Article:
2. The orthodontic bracket of claim 1 wherein: said rectangular groove has a radius of curvature substantially equal to a predetermined radius of curvature of an unbent arch wire after the complete installation thereof.

3. The orthodontic bracket of claim 1 wherein: said groove has a vertical angle with respect to an axis of a predetermined tooth for creating a predetermined force vector for tipping said predetermined tooth a predetermined amount upon installation of an unbent arch wire.

4. The orthodontic bracket of claim 1 wherein: the distance from said back side-to the inner face of said groove is predetermined to create a predetermined in-out force vector from an installed but unbent arch wire on a predetermined tooth.

5. The orthodontic bracket of claim'l wherein: the outer face of said bracket and the back side of said bracket are angularly displaced a predetermined amount in a vertical plane for creating a predetermined torquing angle force vector on a predetermined tooth from an installed but unbent arch wire.

6. The orthodontic bracket of claim 1 wherein: the outer face of said bracket and the back side of said bracket are angularly displaced a predetermined amount in a horizontal plane for creating a rotating angle force vector on a predetermined tooth from an installed but unbent arch wire.

7. An orthodontic bracket comprising:

a bracket having a front face and a back side;

said front face having a groove recessed therein for the reception of an arch Wire; and

said back side being adapted for mounting to a predetermined tooth, the distance from said back side to the outer face of said bracket conforming to overall curvature of an installed but unbent arch Wire geometry.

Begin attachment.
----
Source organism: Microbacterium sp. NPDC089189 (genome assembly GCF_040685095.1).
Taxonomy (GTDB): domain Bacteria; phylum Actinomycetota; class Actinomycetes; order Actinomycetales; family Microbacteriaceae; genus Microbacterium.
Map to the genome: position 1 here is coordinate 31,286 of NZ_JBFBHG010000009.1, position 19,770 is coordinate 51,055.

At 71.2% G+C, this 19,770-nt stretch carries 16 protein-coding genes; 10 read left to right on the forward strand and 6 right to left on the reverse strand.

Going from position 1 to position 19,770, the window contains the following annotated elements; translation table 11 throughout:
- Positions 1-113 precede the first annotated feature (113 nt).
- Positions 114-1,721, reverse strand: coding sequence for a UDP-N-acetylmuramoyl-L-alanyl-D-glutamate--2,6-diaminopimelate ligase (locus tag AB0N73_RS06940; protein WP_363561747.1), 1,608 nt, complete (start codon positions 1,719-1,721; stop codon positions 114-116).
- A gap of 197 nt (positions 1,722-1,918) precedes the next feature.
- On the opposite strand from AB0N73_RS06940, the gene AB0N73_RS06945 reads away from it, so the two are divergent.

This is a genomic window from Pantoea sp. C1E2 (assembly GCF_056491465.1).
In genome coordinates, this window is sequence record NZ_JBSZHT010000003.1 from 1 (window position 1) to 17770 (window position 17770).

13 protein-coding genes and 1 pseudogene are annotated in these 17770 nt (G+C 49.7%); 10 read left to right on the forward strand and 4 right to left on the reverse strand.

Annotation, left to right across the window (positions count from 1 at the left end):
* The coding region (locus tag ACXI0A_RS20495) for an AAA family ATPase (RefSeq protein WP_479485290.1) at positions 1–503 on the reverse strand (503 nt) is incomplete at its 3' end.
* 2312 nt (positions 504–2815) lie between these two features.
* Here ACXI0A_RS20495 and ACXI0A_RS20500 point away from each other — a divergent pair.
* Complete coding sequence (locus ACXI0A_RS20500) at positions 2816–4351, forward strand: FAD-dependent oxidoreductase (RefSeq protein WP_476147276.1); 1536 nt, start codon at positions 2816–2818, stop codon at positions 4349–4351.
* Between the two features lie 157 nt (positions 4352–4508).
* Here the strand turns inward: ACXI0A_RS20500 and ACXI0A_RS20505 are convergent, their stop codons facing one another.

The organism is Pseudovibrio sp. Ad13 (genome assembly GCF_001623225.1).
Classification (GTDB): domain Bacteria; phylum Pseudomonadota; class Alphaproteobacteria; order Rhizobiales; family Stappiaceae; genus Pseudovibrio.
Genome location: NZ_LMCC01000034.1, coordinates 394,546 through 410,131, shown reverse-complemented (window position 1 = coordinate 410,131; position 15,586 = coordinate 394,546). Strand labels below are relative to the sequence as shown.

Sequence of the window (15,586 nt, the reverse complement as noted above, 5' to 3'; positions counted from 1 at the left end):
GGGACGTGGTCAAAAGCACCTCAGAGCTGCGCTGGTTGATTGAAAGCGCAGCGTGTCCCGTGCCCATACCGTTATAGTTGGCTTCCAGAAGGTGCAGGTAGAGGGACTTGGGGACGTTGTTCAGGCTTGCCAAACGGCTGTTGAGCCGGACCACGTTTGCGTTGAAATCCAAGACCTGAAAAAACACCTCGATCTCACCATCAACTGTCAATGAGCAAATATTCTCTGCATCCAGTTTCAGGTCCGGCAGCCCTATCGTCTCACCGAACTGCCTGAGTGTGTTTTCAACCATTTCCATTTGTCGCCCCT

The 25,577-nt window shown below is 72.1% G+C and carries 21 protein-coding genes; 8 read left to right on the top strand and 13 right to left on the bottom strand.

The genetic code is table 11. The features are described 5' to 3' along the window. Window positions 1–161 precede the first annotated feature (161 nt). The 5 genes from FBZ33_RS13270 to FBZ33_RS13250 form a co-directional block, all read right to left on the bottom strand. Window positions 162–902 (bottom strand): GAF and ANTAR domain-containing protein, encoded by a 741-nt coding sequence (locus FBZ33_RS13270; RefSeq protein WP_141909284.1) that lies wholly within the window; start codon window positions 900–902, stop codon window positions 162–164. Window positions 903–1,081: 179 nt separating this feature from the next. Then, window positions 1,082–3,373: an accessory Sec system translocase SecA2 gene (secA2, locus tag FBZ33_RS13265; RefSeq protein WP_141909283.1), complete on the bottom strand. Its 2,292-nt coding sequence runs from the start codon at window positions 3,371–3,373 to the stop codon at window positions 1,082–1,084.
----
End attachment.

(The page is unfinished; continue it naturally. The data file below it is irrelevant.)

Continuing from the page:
8. The orthodontic bracket of claim 7 wherein;

said back side is specifically contoured for cooperation with a predetermined tooth having a specific contour; and

said groove has a vertical angle with respect to an axis of a predetermined tooth for creating a predetermined force vector for tipping said predetermined tooth a predetermined amount after the installation of an unbent arch wire.

9. The orthodontic bracket of claim 7 wherein:

said back side is specifically contoured for cooperation with a predetermined tooth having a specific contour; and

the distance from said back side to the inner face of said groove is predetermined to create a predetermined in-out force vector from a completely installed but unbent arch wire on a predetermined tooth.

10. The orthodontic bracket of claim 7 wherein:

said back side is specifically contoured for cooperation with a predetermined tooth having a specific contour; and

the outer face of said bracket and the back side of said bracket are angularly displaced a predetermined amount in a vertical plane for creating a predetermined torquing angle force vector on a predetermined tooth from a completely installed but unbent arch wire.

11. The orthodontic bracket of claim 7 wherein:

said back side is specifically contoured for cooperation with a predetermined tooth having a specific contour; and

the outer face of said bracket and the back side of said bracket are angularly displaced a predetermined amount in a horizontal plane for creating a rotating angle force vector on a predetermined tooth from a completely installed but unbent arch wire.

References Cited UNITED STATES PATENTS ROBERT PESHOCK, Primary Examiner

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Classifications
U.S. Classification433/16, 433/24
International ClassificationA61C7/00, A61C7/12
Cooperative ClassificationA61C7/12
European ClassificationA61C7/12